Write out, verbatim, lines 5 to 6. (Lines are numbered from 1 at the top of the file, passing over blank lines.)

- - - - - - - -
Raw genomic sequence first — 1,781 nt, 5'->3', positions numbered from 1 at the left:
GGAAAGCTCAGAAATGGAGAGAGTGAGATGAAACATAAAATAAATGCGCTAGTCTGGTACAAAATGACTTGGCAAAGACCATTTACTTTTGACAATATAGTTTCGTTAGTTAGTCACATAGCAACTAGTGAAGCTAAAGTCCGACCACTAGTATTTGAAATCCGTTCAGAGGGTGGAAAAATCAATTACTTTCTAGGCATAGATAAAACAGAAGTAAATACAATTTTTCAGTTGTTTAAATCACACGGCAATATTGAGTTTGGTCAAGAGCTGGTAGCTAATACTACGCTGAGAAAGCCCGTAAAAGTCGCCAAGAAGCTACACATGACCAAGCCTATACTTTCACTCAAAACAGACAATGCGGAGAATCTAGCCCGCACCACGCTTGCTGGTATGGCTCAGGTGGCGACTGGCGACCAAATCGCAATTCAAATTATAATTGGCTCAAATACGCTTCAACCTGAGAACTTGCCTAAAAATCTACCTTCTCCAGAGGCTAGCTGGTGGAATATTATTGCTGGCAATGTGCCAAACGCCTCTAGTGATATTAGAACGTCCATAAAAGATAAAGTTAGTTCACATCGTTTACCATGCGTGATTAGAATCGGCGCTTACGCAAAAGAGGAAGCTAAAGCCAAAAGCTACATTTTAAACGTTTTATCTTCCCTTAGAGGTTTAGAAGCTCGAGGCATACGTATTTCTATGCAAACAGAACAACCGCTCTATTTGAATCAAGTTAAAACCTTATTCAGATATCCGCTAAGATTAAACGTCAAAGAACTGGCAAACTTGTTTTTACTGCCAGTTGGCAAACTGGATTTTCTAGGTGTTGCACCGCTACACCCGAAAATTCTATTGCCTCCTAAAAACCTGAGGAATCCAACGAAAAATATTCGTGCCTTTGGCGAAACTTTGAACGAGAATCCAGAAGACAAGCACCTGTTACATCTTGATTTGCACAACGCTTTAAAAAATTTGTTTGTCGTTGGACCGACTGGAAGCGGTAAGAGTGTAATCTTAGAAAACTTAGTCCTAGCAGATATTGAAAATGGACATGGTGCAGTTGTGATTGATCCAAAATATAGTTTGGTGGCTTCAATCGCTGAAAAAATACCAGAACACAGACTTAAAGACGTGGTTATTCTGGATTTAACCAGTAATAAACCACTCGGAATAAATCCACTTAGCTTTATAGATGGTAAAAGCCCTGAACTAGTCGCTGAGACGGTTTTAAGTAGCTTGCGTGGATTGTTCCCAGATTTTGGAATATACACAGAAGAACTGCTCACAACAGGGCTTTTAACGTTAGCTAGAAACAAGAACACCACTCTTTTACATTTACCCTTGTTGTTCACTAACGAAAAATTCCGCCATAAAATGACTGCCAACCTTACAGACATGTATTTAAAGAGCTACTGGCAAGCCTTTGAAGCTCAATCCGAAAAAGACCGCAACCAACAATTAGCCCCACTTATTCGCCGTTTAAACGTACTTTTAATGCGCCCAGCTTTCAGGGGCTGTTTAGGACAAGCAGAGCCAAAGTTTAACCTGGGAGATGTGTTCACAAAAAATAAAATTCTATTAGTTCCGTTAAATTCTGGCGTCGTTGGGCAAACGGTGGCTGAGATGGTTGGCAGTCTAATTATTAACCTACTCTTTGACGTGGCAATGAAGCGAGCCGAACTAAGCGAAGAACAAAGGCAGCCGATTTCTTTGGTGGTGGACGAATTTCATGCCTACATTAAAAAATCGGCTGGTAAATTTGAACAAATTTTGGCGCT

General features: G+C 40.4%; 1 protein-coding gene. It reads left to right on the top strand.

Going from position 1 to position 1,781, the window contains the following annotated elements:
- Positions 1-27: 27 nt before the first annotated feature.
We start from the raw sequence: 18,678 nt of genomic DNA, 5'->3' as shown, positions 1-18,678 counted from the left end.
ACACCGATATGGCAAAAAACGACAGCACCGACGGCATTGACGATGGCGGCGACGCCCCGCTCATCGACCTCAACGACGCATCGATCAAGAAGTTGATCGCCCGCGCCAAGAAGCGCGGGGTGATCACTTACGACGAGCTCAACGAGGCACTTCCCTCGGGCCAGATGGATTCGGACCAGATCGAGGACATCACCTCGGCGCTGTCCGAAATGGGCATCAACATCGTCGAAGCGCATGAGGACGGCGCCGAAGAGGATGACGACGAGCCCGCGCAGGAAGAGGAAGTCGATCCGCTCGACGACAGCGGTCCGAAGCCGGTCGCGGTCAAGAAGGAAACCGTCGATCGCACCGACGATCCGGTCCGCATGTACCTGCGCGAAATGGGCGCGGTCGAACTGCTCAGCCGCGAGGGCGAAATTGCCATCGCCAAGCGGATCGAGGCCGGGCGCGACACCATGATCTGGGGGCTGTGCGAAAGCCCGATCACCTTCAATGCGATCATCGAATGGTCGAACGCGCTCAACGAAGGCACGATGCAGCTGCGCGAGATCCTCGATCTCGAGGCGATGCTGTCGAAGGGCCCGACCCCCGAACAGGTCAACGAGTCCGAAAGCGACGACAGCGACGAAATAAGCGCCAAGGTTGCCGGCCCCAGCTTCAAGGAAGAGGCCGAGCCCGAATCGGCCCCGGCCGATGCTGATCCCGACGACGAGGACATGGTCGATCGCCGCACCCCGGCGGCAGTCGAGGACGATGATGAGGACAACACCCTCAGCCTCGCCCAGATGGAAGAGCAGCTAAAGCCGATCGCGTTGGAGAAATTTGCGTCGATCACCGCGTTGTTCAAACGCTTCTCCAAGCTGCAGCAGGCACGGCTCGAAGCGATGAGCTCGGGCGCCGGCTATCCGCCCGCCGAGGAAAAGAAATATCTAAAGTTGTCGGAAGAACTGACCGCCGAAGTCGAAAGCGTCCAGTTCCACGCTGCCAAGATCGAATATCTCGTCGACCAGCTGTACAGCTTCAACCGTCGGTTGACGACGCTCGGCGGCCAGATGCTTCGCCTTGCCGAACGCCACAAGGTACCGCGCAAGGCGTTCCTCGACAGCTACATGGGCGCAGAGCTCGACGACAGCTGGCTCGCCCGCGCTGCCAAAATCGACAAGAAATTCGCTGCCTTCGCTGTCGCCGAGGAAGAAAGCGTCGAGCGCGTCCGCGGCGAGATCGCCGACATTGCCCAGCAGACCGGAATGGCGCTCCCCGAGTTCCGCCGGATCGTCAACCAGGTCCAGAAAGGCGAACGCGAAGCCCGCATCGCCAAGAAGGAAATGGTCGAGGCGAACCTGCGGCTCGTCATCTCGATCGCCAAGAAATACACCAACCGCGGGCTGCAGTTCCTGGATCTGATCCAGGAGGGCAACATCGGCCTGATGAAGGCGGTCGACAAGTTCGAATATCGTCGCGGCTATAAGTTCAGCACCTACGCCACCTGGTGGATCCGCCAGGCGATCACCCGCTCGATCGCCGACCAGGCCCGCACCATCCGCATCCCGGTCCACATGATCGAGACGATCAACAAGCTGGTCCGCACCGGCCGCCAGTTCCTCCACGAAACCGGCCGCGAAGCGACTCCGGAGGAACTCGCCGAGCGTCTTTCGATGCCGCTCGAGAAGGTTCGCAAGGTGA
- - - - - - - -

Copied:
- Positions 1-27: 27 nt before the first annotated feature.
We start from the raw sequence: 18,678 nt of genomic DNA, 5'->3' as shown, positions 1-18,678 counted from the left end.